Speed 06 October 2017

After the week she’s had, TM the PM would be forgiven for jumping in a cab to Heathrow, scanning the departure boards for somewhere cheap and hot and then boarding a plane for a weekend of beach-based cocktails and flaming Sambucas in some sweat-pit of a nightclub with a playlist dominated by Dr Alban’s 1992 dance classic “It’s my Life”. (Fun fact: Dr Alban is in fact a qualified dentist).

Anything. Anything just to forget.

TM’s speech at the Conservative Party conference was billed as the moment at which the near-catastrophe of the snap General Election would be banished to history, the Cabinet schisms over what flavour Brexit to pursue would be healed and, as a leader reborn, TM would command the stage like Britannia in heels, ready to the lead the UK into its golden future.

What actually happened, as everyone knows, was further from a triumph than even a lacklustre England home game against stoic East European opposition. And what made the speech even more excruciating to watch was the fact that very little of the slow-motion horror film that unfolded was in any way the fault of TM. A sore throat; some poor gags; a fake P45 handed to her by a serially unfunny “prankster” and some magnetic letters succumbing to Newton’s law of universal gravitation, none of these blows were within the PM’s control but all conspired to make the speech one of the most memorable party conference orations of all time.

Just for all the wrong reasons.

The reaction in the press on Thursday morning would have made for painful reading for TM the PM, if she’d read them (which surely, she didn’t). When the Times and the Telegraph call a Conservative Prime Minister’s speech a “shambles” and a “farce” respectively then you can be certain that there’s a problem. The Sun described the speech as a “nightmare”; the FT opted for “ordeal” and The Guardian punched the air and shouted “Yes!” with such glee that it woke up a man napping in Norway. Only the Express (“Trust Theresa’s fighting spirit”) and the Mail (“wretched, freakish luck but the old girl made it to the end”) offered any solace, no matter how patronising, to the PM as she faced the remainder of the working week with Backbench Tory vultures circling above in search of a meal.

Pre-speechgate, the week began with widespread coverage of the unofficial referendum in Catalonia and the violent intervention of the Spanish state at many polling stations across the region. Front pages featured disturbing images of police hitting their fellow-citizens with batons in scenes that seemed entirely alien in a modern, European state. Not that every newspaper lead with this story: the Daily Star, as ever admirably ploughing its own very particular furrow, decided that this was the moment to return the phrase “Strictly Sex Curse” to the national lexicon. And gosh, weren’t we grateful.

The biggest story of the week, however, was of course the horrendous murder of 58 people and wounding of hundreds more at a music concert in Las Vegas. 64-year-old retired accountant Stephen Paddock holed up in a hotel room overlooking the concert with an arsenal of modified, semi-automatic weaponry and proceeded to blindly spray the crowd below with gunfire for ten minutes.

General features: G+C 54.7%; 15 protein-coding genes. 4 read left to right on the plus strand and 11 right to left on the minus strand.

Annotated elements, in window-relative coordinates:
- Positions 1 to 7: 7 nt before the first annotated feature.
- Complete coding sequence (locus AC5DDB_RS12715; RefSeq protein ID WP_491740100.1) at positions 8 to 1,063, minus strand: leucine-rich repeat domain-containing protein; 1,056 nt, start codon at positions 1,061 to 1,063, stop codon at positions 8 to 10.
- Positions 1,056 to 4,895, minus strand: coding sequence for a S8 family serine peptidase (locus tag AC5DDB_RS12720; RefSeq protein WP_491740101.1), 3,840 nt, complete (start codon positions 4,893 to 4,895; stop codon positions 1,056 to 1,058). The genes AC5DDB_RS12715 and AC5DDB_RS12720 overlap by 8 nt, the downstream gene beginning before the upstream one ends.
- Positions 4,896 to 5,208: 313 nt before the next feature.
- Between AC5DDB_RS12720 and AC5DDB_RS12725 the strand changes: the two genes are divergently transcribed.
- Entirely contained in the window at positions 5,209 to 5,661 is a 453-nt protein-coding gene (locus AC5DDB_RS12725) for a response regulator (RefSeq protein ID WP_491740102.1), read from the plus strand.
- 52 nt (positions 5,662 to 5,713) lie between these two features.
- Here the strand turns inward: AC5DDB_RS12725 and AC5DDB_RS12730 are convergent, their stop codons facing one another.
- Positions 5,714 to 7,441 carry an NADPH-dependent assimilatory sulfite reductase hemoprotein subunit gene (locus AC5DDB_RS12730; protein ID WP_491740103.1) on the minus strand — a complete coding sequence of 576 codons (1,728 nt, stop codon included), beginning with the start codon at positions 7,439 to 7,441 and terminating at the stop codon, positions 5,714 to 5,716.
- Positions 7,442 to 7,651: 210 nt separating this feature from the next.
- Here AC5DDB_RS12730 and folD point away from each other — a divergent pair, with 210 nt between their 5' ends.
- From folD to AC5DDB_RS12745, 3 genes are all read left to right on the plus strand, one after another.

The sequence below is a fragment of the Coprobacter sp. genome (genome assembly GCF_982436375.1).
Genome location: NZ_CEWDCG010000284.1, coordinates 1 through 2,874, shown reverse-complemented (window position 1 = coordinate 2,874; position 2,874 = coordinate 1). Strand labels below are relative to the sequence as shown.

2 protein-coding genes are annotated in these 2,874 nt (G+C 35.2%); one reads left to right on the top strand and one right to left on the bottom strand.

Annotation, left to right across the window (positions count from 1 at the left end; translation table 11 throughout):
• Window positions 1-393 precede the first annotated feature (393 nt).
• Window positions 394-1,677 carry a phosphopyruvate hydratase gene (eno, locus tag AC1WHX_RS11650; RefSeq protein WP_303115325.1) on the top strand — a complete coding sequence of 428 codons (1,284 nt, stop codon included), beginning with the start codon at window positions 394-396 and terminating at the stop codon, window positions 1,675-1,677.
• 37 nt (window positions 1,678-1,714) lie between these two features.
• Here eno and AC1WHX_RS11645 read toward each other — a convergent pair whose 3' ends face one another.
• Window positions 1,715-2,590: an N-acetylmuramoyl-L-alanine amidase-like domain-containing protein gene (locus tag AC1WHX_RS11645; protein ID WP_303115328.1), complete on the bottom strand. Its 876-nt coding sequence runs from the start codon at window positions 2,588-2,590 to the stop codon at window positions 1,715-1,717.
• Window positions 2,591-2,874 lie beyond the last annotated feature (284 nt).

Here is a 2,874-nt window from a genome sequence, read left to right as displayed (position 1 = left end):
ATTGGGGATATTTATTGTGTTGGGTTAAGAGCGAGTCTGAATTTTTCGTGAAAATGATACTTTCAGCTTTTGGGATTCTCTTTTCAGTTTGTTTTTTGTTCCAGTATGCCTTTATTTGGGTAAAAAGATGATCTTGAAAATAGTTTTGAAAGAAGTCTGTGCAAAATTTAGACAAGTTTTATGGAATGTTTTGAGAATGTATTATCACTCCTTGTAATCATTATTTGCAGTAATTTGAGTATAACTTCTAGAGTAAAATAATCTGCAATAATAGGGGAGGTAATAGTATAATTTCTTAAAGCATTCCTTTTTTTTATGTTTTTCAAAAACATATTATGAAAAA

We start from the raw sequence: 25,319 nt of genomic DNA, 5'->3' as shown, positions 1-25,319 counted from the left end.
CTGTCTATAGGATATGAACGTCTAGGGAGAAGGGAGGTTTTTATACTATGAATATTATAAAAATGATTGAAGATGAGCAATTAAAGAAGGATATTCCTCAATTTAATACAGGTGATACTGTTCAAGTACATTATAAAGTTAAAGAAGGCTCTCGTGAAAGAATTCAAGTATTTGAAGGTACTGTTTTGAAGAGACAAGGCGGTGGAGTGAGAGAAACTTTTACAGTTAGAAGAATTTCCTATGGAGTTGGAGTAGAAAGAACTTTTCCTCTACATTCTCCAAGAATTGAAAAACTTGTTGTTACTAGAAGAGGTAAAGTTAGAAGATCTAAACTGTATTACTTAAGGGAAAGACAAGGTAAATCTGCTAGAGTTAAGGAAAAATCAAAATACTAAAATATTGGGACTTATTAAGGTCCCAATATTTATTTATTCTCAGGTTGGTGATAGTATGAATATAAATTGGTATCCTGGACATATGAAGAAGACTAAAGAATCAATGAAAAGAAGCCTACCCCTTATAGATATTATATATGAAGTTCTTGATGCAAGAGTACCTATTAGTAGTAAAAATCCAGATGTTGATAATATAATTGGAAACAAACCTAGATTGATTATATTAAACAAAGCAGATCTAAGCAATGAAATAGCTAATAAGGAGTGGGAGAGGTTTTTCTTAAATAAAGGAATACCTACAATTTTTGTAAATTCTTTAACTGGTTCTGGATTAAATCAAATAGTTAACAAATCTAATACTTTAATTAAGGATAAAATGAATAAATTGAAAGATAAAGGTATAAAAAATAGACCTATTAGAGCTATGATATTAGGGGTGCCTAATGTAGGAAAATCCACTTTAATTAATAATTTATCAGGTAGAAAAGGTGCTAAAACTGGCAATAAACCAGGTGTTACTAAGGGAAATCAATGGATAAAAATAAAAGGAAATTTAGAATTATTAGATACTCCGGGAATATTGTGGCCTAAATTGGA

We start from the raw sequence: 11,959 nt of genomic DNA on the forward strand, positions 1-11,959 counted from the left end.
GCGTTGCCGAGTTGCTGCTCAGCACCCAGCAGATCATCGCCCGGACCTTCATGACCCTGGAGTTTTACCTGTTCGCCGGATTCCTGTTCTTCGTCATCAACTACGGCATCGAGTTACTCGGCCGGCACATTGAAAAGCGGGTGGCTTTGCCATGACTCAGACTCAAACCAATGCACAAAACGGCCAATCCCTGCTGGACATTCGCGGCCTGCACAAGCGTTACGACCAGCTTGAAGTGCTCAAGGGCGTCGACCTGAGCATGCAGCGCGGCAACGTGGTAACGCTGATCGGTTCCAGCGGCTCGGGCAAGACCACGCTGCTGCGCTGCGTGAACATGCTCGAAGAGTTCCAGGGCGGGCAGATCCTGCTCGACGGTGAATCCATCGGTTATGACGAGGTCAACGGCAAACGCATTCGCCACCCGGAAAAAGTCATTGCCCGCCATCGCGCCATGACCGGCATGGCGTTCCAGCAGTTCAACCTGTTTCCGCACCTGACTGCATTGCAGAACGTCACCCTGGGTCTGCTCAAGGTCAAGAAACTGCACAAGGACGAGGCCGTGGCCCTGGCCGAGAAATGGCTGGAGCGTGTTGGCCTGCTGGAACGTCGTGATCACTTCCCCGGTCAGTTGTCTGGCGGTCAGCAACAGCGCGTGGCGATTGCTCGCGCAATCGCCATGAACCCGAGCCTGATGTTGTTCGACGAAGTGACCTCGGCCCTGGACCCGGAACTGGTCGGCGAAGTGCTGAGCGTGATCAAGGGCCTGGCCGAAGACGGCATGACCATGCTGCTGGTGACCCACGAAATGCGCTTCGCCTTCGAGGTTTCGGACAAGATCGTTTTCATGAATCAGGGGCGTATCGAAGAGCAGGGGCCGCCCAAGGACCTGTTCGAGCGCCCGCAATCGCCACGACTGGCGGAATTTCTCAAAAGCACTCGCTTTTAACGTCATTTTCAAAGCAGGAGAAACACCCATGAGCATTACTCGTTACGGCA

No one knows why.

Photos, videos and testimony quickly filled the news channels and, the next day, the front and multiple inside pages of every newspaper. The word “massacre” was, understandably, pinned to the story and, once again, the world looked towards America in sympathy after another mass shooting. President Trump called the gunman a “very very sick individual” and a “demented man with a lot of problems” as well as promising that “we’ll be talking about gun control as time goes by.”

The share price of gun manufacturers rose the day after the shooting and sales of weapons are expected to increase significantly in the coming weeks.

In other news, British airline Monarch went bust, stranding thousands of holidaymakers and prompting the “biggest ever peacetime repatriation” by the Civil Aviation Authority; Scotland banned fracking; shop-bought pesto was revealed to be slowly poisoning us with its blood-pressure-spiking amounts of salt; postal workers announced they would be staging a two-day strike and the Nobel Institute handed out its yearly prizes for sciences, literature and peace.

Following the long tradition of nuanced and sensitive British diplomacy aboard, Boris Johnson continued his exalted occupation of the office of Foreign Secretary with a quip about clearing away the dead bodies in Libya and the Prince of Wales claimed the murderous reign of Somali pirates off the western coast of Africa has been ‘fantastic’ for fish stocks.

The Daily Express ended the week with the most British headline of the year so far: “Drink tea to lose weight”. Yep, it’s that simple.  Just make sure you have a cuppa alongside your Friday night kebab frenzy and you too will be on the front page of a tabloid newspaper wearing nothing but your pants (Daisy Lowe, all papers, seemingly every day) in no time.

Finally, American singer-songwriter Tom Petty sadly died this week. His work was all a bit shiny and American for our tastes at TFSR – or so we thought. Listening back to some of songs this week, it’s clear that the man was a genius.

Perhaps  therefore we should ended with his song I Won’t Back Down” as a special request for the Prime Minister; but in fact Free Fallin’ is even better. Any contemporary relevance is entirely coincidental.

Have a great weekend. See you next week.